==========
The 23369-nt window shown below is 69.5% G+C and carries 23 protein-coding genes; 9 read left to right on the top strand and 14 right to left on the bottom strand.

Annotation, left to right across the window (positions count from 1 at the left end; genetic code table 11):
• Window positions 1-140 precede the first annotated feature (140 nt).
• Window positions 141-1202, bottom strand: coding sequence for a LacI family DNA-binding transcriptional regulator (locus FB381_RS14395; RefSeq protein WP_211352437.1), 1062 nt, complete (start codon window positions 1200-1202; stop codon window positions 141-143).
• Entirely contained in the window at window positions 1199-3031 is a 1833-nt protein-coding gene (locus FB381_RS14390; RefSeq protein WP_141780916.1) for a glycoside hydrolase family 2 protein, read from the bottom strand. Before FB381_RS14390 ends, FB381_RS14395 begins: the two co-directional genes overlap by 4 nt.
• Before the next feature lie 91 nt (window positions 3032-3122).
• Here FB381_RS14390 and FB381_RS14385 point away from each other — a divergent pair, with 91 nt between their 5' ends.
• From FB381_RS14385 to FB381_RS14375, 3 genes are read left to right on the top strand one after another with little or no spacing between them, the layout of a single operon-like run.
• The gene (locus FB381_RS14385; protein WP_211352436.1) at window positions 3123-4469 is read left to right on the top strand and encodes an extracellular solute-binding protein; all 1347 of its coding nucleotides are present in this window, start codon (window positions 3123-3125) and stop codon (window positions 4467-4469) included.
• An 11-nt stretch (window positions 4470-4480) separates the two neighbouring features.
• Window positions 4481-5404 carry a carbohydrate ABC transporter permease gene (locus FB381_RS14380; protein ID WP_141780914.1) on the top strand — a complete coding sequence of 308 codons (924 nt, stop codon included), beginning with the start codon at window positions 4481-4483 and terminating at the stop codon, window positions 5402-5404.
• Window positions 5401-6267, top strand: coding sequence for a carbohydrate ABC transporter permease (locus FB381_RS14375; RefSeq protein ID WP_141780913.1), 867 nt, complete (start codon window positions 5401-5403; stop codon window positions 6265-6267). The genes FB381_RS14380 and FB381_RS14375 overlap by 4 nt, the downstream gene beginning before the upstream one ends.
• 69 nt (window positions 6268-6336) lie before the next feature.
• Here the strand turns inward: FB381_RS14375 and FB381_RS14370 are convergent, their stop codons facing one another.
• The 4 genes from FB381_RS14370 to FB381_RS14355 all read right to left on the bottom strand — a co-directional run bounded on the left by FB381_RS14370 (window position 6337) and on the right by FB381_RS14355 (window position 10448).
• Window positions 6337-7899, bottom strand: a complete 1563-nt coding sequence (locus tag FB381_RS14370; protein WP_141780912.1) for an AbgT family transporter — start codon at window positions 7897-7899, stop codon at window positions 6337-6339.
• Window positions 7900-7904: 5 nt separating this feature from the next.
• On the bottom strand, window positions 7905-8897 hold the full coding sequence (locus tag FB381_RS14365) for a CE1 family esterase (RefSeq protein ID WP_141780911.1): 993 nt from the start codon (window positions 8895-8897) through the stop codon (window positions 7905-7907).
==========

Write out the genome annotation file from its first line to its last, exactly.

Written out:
The 23369-nt window shown below is 69.5% G+C and carries 23 protein-coding genes; 9 read left to right on the top strand and 14 right to left on the bottom strand.

Annotation, left to right across the window (positions count from 1 at the left end; genetic code table 11):
• Window positions 1-140 precede the first annotated feature (140 nt).
• Window positions 141-1202, bottom strand: coding sequence for a LacI family DNA-binding transcriptional regulator (locus FB381_RS14395; RefSeq protein WP_211352437.1), 1062 nt, complete (start codon window positions 1200-1202; stop codon window positions 141-143).
• Entirely contained in the window at window positions 1199-3031 is a 1833-nt protein-coding gene (locus FB381_RS14390; RefSeq protein WP_141780916.1) for a glycoside hydrolase family 2 protein, read from the bottom strand. Before FB381_RS14390 ends, FB381_RS14395 begins: the two co-directional genes overlap by 4 nt.
• Before the next feature lie 91 nt (window positions 3032-3122).
• Here FB381_RS14390 and FB381_RS14385 point away from each other — a divergent pair, with 91 nt between their 5' ends.
• From FB381_RS14385 to FB381_RS14375, 3 genes are read left to right on the top strand one after another with little or no spacing between them, the layout of a single operon-like run.
• The gene (locus FB381_RS14385; protein WP_211352436.1) at window positions 3123-4469 is read left to right on the top strand and encodes an extracellular solute-binding protein; all 1347 of its coding nucleotides are present in this window, start codon (window positions 3123-3125) and stop codon (window positions 4467-4469) included.
• An 11-nt stretch (window positions 4470-4480) separates the two neighbouring features.
• Window positions 4481-5404 carry a carbohydrate ABC transporter permease gene (locus FB381_RS14380; protein ID WP_141780914.1) on the top strand — a complete coding sequence of 308 codons (924 nt, stop codon included), beginning with the start codon at window positions 4481-4483 and terminating at the stop codon, window positions 5402-5404.
• Window positions 5401-6267, top strand: coding sequence for a carbohydrate ABC transporter permease (locus FB381_RS14375; RefSeq protein ID WP_141780913.1), 867 nt, complete (start codon window positions 5401-5403; stop codon window positions 6265-6267). The genes FB381_RS14380 and FB381_RS14375 overlap by 4 nt, the downstream gene beginning before the upstream one ends.
• 69 nt (window positions 6268-6336) lie before the next feature.
• Here the strand turns inward: FB381_RS14375 and FB381_RS14370 are convergent, their stop codons facing one another.
• The 4 genes from FB381_RS14370 to FB381_RS14355 all read right to left on the bottom strand — a co-directional run bounded on the left by FB381_RS14370 (window position 6337) and on the right by FB381_RS14355 (window position 10448).
• Window positions 6337-7899, bottom strand: a complete 1563-nt coding sequence (locus tag FB381_RS14370; protein WP_141780912.1) for an AbgT family transporter — start codon at window positions 7897-7899, stop codon at window positions 6337-6339.
• Window positions 7900-7904: 5 nt separating this feature from the next.
• On the bottom strand, window positions 7905-8897 hold the full coding sequence (locus tag FB381_RS14365) for a CE1 family esterase (RefSeq protein ID WP_141780911.1): 993 nt from the start codon (window positions 8895-8897) through the stop codon (window positions 7905-7907).